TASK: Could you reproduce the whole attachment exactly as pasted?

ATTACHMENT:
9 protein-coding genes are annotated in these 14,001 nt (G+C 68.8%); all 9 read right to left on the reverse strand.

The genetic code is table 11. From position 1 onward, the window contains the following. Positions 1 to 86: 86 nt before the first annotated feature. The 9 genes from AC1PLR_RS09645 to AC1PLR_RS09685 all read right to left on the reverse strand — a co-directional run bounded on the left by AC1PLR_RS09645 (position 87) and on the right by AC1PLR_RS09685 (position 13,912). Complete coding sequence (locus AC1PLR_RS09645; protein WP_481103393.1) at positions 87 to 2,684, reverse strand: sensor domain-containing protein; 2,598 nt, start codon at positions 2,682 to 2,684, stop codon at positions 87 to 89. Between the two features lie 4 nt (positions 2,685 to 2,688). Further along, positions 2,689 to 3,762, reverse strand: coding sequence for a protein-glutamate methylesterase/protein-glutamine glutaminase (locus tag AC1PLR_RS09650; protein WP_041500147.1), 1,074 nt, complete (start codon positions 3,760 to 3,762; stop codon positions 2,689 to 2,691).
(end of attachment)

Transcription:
9 protein-coding genes are annotated in these 14,001 nt (G+C 68.8%); all 9 read right to left on the reverse strand.

The genetic code is table 11. From position 1 onward, the window contains the following. Positions 1 to 86: 86 nt before the first annotated feature. The 9 genes from AC1PLR_RS09645 to AC1PLR_RS09685 all read right to left on the reverse strand — a co-directional run bounded on the left by AC1PLR_RS09645 (position 87) and on the right by AC1PLR_RS09685 (position 13,912). Complete coding sequence (locus AC1PLR_RS09645; protein WP_481103393.1) at positions 87 to 2,684, reverse strand: sensor domain-containing protein; 2,598 nt, start codon at positions 2,682 to 2,684, stop codon at positions 87 to 89. Between the two features lie 4 nt (positions 2,685 to 2,688). Further along, positions 2,689 to 3,762, reverse strand: coding sequence for a protein-glutamate methylesterase/protein-glutamine glutaminase (locus tag AC1PLR_RS09650; protein WP_041500147.1), 1,074 nt, complete (start codon positions 3,760 to 3,762; stop codon positions 2,689 to 2,691).